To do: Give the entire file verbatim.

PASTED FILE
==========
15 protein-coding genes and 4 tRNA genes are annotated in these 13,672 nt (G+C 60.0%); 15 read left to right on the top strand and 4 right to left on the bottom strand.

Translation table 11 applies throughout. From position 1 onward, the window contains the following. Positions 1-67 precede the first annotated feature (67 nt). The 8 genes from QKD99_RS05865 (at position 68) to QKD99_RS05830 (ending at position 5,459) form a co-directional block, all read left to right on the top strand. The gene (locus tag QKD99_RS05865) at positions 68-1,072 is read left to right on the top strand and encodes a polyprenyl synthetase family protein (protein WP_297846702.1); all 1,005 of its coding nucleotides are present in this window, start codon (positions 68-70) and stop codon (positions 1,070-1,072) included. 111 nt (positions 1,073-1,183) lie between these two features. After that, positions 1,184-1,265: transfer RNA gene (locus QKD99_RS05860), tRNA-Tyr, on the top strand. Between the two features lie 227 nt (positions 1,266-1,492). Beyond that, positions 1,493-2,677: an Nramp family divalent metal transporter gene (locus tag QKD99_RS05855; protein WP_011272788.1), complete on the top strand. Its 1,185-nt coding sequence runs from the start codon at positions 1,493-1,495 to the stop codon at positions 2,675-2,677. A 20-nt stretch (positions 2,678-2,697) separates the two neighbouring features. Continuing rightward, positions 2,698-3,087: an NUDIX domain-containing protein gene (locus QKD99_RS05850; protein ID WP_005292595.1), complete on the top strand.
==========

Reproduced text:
15 protein-coding genes and 4 tRNA genes are annotated in these 13,672 nt (G+C 60.0%); 15 read left to right on the top strand and 4 right to left on the bottom strand.

Translation table 11 applies throughout. From position 1 onward, the window contains the following. Positions 1-67 precede the first annotated feature (67 nt). The 8 genes from QKD99_RS05865 (at position 68) to QKD99_RS05830 (ending at position 5,459) form a co-directional block, all read left to right on the top strand. The gene (locus tag QKD99_RS05865) at positions 68-1,072 is read left to right on the top strand and encodes a polyprenyl synthetase family protein (protein WP_297846702.1); all 1,005 of its coding nucleotides are present in this window, start codon (positions 68-70) and stop codon (positions 1,070-1,072) included. 111 nt (positions 1,073-1,183) lie between these two features. After that, positions 1,184-1,265: transfer RNA gene (locus QKD99_RS05860), tRNA-Tyr, on the top strand. Between the two features lie 227 nt (positions 1,266-1,492). Beyond that, positions 1,493-2,677: an Nramp family divalent metal transporter gene (locus tag QKD99_RS05855; protein WP_011272788.1), complete on the top strand. Its 1,185-nt coding sequence runs from the start codon at positions 1,493-1,495 to the stop codon at positions 2,675-2,677. A 20-nt stretch (positions 2,678-2,697) separates the two neighbouring features. Continuing rightward, positions 2,698-3,087: an NUDIX domain-containing protein gene (locus QKD99_RS05850; protein ID WP_005292595.1), complete on the top strand.